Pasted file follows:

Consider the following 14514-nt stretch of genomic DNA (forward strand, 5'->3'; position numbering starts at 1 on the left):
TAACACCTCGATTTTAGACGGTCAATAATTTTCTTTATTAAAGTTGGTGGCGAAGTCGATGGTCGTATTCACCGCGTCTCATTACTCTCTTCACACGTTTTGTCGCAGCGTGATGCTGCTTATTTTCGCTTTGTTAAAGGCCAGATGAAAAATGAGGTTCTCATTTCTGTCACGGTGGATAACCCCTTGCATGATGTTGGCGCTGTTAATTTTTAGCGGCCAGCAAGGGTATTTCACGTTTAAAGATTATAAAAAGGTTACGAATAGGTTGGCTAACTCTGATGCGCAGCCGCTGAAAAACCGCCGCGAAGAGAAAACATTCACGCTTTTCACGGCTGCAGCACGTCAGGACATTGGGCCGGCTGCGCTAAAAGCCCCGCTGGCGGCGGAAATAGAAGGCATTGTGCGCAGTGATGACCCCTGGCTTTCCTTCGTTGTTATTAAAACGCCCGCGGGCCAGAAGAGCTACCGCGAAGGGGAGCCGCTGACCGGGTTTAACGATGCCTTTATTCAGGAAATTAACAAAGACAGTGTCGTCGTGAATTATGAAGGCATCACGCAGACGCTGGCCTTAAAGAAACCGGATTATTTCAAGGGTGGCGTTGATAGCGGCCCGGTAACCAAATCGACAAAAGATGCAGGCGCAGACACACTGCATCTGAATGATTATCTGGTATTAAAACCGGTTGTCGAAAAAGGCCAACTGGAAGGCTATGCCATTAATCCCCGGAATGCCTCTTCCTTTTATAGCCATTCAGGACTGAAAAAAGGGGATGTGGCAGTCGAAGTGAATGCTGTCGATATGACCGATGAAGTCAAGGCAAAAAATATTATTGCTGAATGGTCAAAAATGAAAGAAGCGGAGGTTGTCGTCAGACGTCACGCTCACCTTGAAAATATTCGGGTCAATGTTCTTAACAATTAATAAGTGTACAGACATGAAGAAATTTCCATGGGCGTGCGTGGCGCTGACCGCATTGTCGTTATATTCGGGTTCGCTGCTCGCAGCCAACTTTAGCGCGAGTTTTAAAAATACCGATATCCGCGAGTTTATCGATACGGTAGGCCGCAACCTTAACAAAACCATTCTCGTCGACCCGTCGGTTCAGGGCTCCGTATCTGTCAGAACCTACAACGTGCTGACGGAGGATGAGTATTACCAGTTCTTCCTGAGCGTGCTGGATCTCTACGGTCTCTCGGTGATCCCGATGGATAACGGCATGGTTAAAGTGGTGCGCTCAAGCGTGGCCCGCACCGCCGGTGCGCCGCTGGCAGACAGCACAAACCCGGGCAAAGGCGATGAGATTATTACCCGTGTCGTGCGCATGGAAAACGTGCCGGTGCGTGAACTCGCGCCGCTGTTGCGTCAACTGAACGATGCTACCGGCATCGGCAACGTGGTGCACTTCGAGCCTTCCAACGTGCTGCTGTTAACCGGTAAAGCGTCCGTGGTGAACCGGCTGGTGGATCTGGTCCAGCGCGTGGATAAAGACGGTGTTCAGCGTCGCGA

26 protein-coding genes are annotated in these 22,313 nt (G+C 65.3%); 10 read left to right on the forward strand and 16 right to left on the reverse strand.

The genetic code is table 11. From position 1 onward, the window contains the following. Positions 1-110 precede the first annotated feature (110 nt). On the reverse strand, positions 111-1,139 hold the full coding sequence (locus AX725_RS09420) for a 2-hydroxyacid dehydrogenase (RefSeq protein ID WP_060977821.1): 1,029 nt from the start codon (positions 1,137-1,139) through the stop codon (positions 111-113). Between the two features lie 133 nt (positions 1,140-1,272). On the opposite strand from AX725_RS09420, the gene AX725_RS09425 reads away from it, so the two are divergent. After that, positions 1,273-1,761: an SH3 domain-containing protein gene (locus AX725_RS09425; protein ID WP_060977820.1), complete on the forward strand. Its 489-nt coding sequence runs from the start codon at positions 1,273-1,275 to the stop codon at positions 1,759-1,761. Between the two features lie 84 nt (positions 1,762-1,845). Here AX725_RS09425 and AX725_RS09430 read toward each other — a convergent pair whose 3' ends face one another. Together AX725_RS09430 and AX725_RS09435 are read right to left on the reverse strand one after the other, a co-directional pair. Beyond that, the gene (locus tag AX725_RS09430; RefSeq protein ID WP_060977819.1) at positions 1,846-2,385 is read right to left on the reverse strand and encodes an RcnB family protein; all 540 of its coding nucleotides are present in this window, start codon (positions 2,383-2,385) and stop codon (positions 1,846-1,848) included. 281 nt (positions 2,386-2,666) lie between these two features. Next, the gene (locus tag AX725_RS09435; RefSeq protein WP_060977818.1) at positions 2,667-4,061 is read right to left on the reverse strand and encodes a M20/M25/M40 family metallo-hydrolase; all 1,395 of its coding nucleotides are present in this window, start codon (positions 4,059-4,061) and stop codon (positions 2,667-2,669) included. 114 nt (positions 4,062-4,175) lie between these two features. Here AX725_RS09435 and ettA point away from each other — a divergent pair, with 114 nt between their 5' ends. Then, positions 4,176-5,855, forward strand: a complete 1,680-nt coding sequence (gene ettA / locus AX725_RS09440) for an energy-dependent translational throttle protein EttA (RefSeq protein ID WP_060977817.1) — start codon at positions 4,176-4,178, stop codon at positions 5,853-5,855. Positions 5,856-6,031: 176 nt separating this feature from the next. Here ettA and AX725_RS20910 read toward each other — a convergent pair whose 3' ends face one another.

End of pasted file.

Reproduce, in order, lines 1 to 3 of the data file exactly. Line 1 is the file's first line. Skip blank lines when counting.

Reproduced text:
Consider the following 14514-nt stretch of genomic DNA (forward strand, 5'->3'; position numbering starts at 1 on the left):
TAACACCTCGATTTTAGACGGTCAATAATTTTCTTTATTAAAGTTGGTGGCGAAGTCGATGGTCGTATTCACCGCGTCTCATTACTCTCTTCACACGTTTTGTCGCAGCGTGATGCTGCTTATTTTCGCTTTGTTAAAGGCCAGATGAAAAATGAGGTTCTCATTTCTGTCACGGTGGATAACCCCTTGCATGATGTTGGCGCTGTTAATTTTTAGCGGCCAGCAAGGGTATTTCACGTTTAAAGATTATAAAAAGGTTACGAATAGGTTGGCTAACTCTGATGCGCAGCCGCTGAAAAACCGCCGCGAAGAGAAAACATTCACGCTTTTCACGGCTGCAGCACGTCAGGACATTGGGCCGGCTGCGCTAAAAGCCCCGCTGGCGGCGGAAATAGAAGGCATTGTGCGCAGTGATGACCCCTGGCTTTCCTTCGTTGTTATTAAAACGCCCGCGGGCCAGAAGAGCTACCGCGAAGGGGAGCCGCTGACCGGGTTTAACGATGCCTTTATTCAGGAAATTAACAAAGACAGTGTCGTCGTGAATTATGAAGGCATCACGCAGACGCTGGCCTTAAAGAAACCGGATTATTTCAAGGGTGGCGTTGATAGCGGCCCGGTAACCAAATCGACAAAAGATGCAGGCGCAGACACACTGCATCTGAATGATTATCTGGTATTAAAACCGGTTGTCGAAAAAGGCCAACTGGAAGGCTATGCCATTAATCCCCGGAATGCCTCTTCCTTTTATAGCCATTCAGGACTGAAAAAAGGGGATGTGGCAGTCGAAGTGAATGCTGTCGATATGACCGATGAAGTCAAGGCAAAAAATATTATTGCTGAATGGTCAAAAATGAAAGAAGCGGAGGTTGTCGTCAGACGTCACGCTCACCTTGAAAATATTCGGGTCAATGTTCTTAACAATTAATAAGTGTACAGACATGAAGAAATTTCCATGGGCGTGCGTGGCGCTGACCGCATTGTCGTTATATTCGGGTTCGCTGCTCGCAGCCAACTTTAGCGCGAGTTTTAAAAATACCGATATCCGCGAGTTTATCGATACGGTAGGCCGCAACCTTAACAAAACCATTCTCGTCGACCCGTCGGTTCAGGGCTCCGTATCTGTCAGAACCTACAACGTGCTGACGGAGGATGAGTATTACCAGTTCTTCCTGAGCGTGCTGGATCTCTACGGTCTCTCGGTGATCCCGATGGATAACGGCATGGTTAAAGTGGTGCGCTCAAGCGTGGCCCGCACCGCCGGTGCGCCGCTGGCAGACAGCACAAACCCGGGCAAAGGCGATGAGATTATTACCCGTGTCGTGCGCATGGAAAACGTGCCGGTGCGTGAACTCGCGCCGCTGTTGCGTCAACTGAACGATGCTACCGGCATCGGCAACGTGGTGCACTTCGAGCCTTCCAACGTGCTGCTGTTAACCGGTAAAGCGTCCGTGGTGAACCGGCTGGTGGATCTGGTCCAGCGCGTGGATAAAGACGGTGTTCAGCGTCGCGA

26 protein-coding genes are annotated in these 22,313 nt (G+C 65.3%); 10 read left to right on the forward strand and 16 right to left on the reverse strand.